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Figure 7.1 Bomb Triangle. 4 Preparation. 4.1. General. Weapons delivery training in the A-10 requires a thorough understanding of training rules, weapons delivery theory, head-up display (HUD) symbology, aircraft systems knowledge and basic range layout and administration. (See Figure 7.2, A-10 Air-to-Surface Weapons Employment Cockpit Interface.)

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Figure 7.2 A-10 Air-to-Surface Weapons Employment Cockpit Interface. 5. Range Administration. 5.1. Range Entry and Exit. Written procedures and guidance can be found in command directives, applicable supplements, and local directives. Normally, entry to the controlled range as accomplished from a basic or tactical formation, depending on weather and/or spacing desired. 5.2. In-Flight Checks. Weapons delivery “in-flight checks” encompass nearly all systems on the A-10. They include fuel checks, weapons system checks, wind checks, estimated vertical error (EVE) checks, and a needle/ball check. 5.2.1. Fuel Checks. These are normally initiated and executed on the primary range frequency. At an absolute minimum, fuel checks are required prior to range entry, once while on the range, and once upon exiting the range. NOTE: Be extremely careful not to become distracted and drop them out of the cross-check. 5.2.2. En Route Checklists. There are certain checks that need to be accomplished before reaching the target area; these are collectively known as a “firepower, emitters, navigation, communications, and electronic countermeasures” (FENCE) checks. A FENCE check simply groups the items that need to be covered and is generic to any aircraft. Perform a FENCE check prior to weapons employment, including weapons switches set for the first pass. For training missions, do not place the Master Arm to ARM until entering the range and cleared by lead. A common A-10 acronym is listed in Figure 7.3, FENCE Checks, along with the items covered in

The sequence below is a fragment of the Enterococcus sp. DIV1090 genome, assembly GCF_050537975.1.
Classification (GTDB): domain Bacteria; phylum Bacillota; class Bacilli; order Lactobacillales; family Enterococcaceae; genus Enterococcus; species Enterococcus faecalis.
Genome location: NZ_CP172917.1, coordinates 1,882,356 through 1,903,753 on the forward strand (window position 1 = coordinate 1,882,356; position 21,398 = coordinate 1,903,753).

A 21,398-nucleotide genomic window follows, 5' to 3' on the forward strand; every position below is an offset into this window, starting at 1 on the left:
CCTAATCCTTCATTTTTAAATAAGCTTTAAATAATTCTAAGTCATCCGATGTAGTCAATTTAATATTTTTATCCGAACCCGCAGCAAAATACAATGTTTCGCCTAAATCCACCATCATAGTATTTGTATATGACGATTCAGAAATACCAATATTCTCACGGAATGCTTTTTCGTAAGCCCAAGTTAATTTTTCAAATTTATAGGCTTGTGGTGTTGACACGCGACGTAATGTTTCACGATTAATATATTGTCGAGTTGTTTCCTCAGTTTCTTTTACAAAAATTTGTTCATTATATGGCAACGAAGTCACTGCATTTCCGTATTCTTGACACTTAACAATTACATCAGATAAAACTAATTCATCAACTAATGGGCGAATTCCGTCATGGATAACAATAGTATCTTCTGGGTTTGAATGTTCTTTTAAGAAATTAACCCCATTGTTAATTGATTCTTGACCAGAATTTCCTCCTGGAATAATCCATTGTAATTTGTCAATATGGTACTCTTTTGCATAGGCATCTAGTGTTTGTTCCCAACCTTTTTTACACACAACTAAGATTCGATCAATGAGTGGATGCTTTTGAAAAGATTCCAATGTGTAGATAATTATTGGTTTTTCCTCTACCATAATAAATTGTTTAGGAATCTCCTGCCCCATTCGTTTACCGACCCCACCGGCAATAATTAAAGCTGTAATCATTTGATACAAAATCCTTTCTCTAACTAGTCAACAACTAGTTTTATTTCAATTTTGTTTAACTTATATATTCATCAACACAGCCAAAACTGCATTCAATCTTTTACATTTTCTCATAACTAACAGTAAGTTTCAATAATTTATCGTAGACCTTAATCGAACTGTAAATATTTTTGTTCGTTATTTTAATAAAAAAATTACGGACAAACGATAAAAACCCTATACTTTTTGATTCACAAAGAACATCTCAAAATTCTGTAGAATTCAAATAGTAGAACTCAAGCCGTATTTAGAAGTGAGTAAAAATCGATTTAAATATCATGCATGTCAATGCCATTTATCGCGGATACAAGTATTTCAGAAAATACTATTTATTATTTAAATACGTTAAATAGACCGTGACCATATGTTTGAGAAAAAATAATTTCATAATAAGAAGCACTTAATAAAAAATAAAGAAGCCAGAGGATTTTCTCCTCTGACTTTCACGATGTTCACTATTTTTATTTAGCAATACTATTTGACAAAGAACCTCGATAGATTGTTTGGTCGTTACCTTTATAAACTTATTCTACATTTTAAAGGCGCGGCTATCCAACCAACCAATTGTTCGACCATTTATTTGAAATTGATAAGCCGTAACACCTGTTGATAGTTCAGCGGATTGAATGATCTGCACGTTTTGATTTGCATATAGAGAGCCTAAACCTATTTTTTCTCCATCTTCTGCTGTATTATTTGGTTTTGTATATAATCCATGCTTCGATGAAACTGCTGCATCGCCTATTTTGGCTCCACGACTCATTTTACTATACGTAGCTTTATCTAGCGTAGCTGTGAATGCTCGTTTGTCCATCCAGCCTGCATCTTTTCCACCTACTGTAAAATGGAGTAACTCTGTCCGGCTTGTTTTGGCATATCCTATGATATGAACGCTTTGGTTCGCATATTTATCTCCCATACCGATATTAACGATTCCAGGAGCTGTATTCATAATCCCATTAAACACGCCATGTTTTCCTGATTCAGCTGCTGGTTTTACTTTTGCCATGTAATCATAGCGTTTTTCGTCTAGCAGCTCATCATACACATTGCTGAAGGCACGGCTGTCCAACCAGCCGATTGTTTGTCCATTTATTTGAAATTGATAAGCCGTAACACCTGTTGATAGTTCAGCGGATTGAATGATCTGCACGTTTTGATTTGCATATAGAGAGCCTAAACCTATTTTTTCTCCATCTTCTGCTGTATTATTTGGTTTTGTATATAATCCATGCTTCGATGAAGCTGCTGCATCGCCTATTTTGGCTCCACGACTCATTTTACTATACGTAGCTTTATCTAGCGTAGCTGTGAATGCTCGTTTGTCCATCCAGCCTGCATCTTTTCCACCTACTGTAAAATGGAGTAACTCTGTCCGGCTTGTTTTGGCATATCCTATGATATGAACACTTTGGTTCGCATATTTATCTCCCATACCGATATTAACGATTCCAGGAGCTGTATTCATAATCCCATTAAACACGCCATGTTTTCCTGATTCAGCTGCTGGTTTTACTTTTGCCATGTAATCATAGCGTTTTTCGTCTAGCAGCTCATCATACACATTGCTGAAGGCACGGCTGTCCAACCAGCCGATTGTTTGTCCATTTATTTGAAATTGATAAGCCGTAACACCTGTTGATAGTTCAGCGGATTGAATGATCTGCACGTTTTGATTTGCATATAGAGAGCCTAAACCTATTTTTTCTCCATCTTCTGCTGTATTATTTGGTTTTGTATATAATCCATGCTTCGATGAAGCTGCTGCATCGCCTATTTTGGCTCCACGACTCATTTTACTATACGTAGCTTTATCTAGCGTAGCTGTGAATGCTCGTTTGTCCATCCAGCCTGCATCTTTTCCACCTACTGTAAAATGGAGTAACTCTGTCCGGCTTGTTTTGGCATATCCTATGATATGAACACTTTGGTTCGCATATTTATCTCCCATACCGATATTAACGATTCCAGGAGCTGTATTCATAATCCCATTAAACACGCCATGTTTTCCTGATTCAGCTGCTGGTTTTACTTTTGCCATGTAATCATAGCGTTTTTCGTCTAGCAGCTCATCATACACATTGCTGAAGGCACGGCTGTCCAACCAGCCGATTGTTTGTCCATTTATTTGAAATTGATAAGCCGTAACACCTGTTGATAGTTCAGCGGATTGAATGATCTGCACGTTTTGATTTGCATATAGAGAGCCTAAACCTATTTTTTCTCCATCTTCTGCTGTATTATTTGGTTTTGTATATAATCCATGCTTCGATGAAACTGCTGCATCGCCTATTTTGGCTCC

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a generic FENCE check. The FENCE check is an ongoing process. Start with a pre-takeoff FENCE check and accomplish another one for each phase of flight. Before arriving at the IP, the aircraft must be ready for combat. Once in the target area, your focus must be on finding and attacking the proper target. 5.2.3. Weapons System Checks. The Weapons portion of the FENCE check requires amplification to correctly set up weapons for employment. Disciplined weapons system checks are critical to mission success. When directed by the flight lead (FL) perform a Weapons System Check. Reference Figure 7.4, Common Weapons System Checks, for two common Weapons System Check acronyms. 5.2.4. Wind Checks. Analyzing winds is critical for accurate and consistent weapons delivery. Analyze winds by using your EGI readings (i.e., select STR INFO page on EGI) and visual indications provided by dust or smoke. Winds affect every aspect of the weapons delivery pattern and should be accounted for in flight. F-E-N-C-E Fire control systems set. Weapon system checks.. Gun armed. EO power on. Target identification set. Electronic warfare systems. CMS set. Navigation. EGI, map, and TACAN ready. Wind checked. Communications. Frequencies set, Emitters (reduce or select). TACAN set. External lights OFF. C-W-L-I-T-T-E-R Chaff/flare. CMS set to appropriate settings.

F

C

E

W

Weapons. Conduct weapons system checks Lights. OFF. N/A for DCS A-10C TACAN. Set to receive only or off.

N C E

L I T

Tape. DVADR running. T ECM as appropriate. E RWR as briefed. R Figure 7.3 FENCE Checks. S-P-A-D-E-S A-P-E-S Switches Set. Arm. A Profile Selected. Profile, DSMS. P Altitude Source. Elevation source. E DSMS quick-look (for stations and SOI, SPI. S profile settings). Elevation set as briefed. SOI and SPI set as briefed. Figure 7.4 Common Weapons System Checks.

S P A D E S